We Need to Be a Little Kinder

A paraphrased comment from out there in the blogosphere:

I’d love to see the perspective of someone like “Esther” at Beyond BT, but I personally would hate to see someone who is more of a moderate be vilified and maligned.

Based on some of the more vocal and vehemently opinionated comments I’ve read on the (otherwise enjoyable and interesting) BBT blog, that is what would likely happen.

77 comments on “We Need to Be a Little Kinder

  1. I asked Rabbi Welcher about whether a person who has renounced Judaism should be allowed to post comments. He didn’t feel there should be a blanket rule against it, but it would depend on the comment.

    He also pointed out that there are two questions here:
    1) whether a person is classified as a Tinok She’Nishbah
    2) whether a person is classified as a Mumar (a Jewish apostate)

    Just because a Shabbos descrator is not designated as a Tinok She’Nishbah, that does not mean that he is necessarily classified as a Mumar.

    He also related a conversation he had with Rav Eliyashav where Rav Eliyashav may have backed off slightly from his “There are no Tinok She’Nishbah today” psak in regards to some parts of the world outside of Israel.

  2. …As for my uncle, however, no one knew what to say. Kaddish for a father is a chiyuv, but not for an uncle, certainly not if he had questionable beliefs.

    I ended up “only” giving tsedaka and learning for him, alav HaShalom.

  3. Facinating thread. May i share my 2 cents?

    I recently discovered a strongly related perspective of the Posek HaDor (R’ Eliyashiv) within my community of Slonimer Chossidim, whose B. Midrash is located a stone’s throw from the Posek’s. It came about as I asked a major T. Chacham in our Community about whether I could / should say Kaddish for an uncle who just passed away and had no children and was never educated with any Judaism close to Orthodoxy. Actually for many years he was apart of a couple of Reform Temples out of inertia. But in his later years he abandoned all denominations and preferred to identify as a generically non-religious, but self respecting Jew.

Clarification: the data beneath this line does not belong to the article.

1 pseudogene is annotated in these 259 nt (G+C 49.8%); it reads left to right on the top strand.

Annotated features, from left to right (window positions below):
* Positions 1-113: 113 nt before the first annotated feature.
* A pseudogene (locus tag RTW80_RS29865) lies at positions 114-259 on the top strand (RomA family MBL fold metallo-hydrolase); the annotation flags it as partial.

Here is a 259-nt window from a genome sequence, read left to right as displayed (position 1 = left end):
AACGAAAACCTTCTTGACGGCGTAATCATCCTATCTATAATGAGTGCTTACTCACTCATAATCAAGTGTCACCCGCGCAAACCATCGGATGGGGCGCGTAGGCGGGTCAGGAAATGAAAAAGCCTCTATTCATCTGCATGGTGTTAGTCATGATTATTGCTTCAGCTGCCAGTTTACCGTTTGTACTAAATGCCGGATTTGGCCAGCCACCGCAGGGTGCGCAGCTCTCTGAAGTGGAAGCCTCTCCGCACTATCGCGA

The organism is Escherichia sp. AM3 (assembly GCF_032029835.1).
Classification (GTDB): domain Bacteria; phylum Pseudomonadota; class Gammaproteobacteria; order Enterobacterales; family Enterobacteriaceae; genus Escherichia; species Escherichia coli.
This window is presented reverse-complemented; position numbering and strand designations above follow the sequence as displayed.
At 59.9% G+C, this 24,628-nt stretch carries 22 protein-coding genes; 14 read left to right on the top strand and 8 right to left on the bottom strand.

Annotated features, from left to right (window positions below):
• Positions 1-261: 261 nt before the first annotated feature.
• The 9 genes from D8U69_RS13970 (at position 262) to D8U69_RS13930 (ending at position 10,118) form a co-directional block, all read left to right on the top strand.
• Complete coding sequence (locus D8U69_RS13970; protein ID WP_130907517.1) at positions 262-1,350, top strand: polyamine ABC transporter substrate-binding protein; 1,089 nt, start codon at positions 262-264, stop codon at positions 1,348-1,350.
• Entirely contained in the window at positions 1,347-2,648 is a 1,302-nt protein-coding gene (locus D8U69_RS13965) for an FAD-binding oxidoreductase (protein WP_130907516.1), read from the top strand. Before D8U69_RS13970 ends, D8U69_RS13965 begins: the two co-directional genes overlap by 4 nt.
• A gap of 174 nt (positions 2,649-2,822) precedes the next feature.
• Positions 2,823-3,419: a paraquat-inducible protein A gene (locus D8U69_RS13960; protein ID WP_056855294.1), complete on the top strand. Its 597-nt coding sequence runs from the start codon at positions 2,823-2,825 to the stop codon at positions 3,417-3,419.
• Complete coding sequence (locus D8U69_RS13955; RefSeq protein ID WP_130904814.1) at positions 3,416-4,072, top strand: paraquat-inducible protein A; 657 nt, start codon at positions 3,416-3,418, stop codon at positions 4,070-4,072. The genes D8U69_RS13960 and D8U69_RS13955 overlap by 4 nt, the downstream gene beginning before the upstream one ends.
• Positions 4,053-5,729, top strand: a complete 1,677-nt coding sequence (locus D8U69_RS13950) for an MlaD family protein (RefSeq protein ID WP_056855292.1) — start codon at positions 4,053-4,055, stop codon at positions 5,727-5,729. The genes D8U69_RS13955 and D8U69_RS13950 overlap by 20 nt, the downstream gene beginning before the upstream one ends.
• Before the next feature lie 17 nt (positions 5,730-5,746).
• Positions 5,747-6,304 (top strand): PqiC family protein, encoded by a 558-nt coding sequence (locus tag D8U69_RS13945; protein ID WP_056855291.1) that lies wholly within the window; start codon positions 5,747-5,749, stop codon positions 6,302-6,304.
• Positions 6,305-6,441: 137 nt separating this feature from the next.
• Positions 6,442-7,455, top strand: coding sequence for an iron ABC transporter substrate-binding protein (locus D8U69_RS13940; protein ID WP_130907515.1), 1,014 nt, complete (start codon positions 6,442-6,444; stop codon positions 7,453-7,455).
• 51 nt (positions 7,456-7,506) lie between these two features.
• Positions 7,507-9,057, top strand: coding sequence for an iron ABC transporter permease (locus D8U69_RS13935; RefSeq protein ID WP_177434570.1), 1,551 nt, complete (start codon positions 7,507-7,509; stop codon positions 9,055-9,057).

The T. Chacham related what happened many years earlier when the father of an Isreali BT who had become a Slonimer was niftar (died).

    This BT wasn’t sure if to say Kaddish because his father professed atheism. So he asked this T.Ch. who then asked the Posek. The Posek told him that since that father lived in an area quite exposed to Orthodoxy and Kiruv people, his atheism is not innocent but presumed to be apikorsis and thus no Kaddish should be said!!

    Bkitzur, the disraught son had trouble with this and somehow within the ensuing conversation reflected on a few Jewish things he recalled his father doing, like eating Matza on Pessach.

    A few days later the T. Ch. saw the Posek again and related the new info. The Posek reacted with a start: “WHAT? He ate Matzah every Pessach?? It must be he was LYING that he didn’t believe! Of COURSE the Kaddish should be said…”

  4. Good question. I don’t know if it would be a different question, but its certainly an important factor, because I would assume the heter of entertaining him in your “house” depends on the value of helping him vs. the effect on others.

  5. David, I’ll ask my Rav. How important do you think is the “I’ll never change my mind” quote to the question. If the person had not said that, would it be a different question?

  6. I have seen the light and mellowed out. Someone else may now have to be judgmental or something.

  7. David, Is his opinion on the subject contrary to all Torah opinions? Can you be a little more specific when you say that his atheism definitely determines his perspective on the issue at hand.


    The case was that a self professed atheist, from a shtark Yeshivishe background, who advertises his abandon of observance as total. He posted comments on another blog (listed on the sidebar here). He insisted that nothing anyone could say would make him change his mind about religion.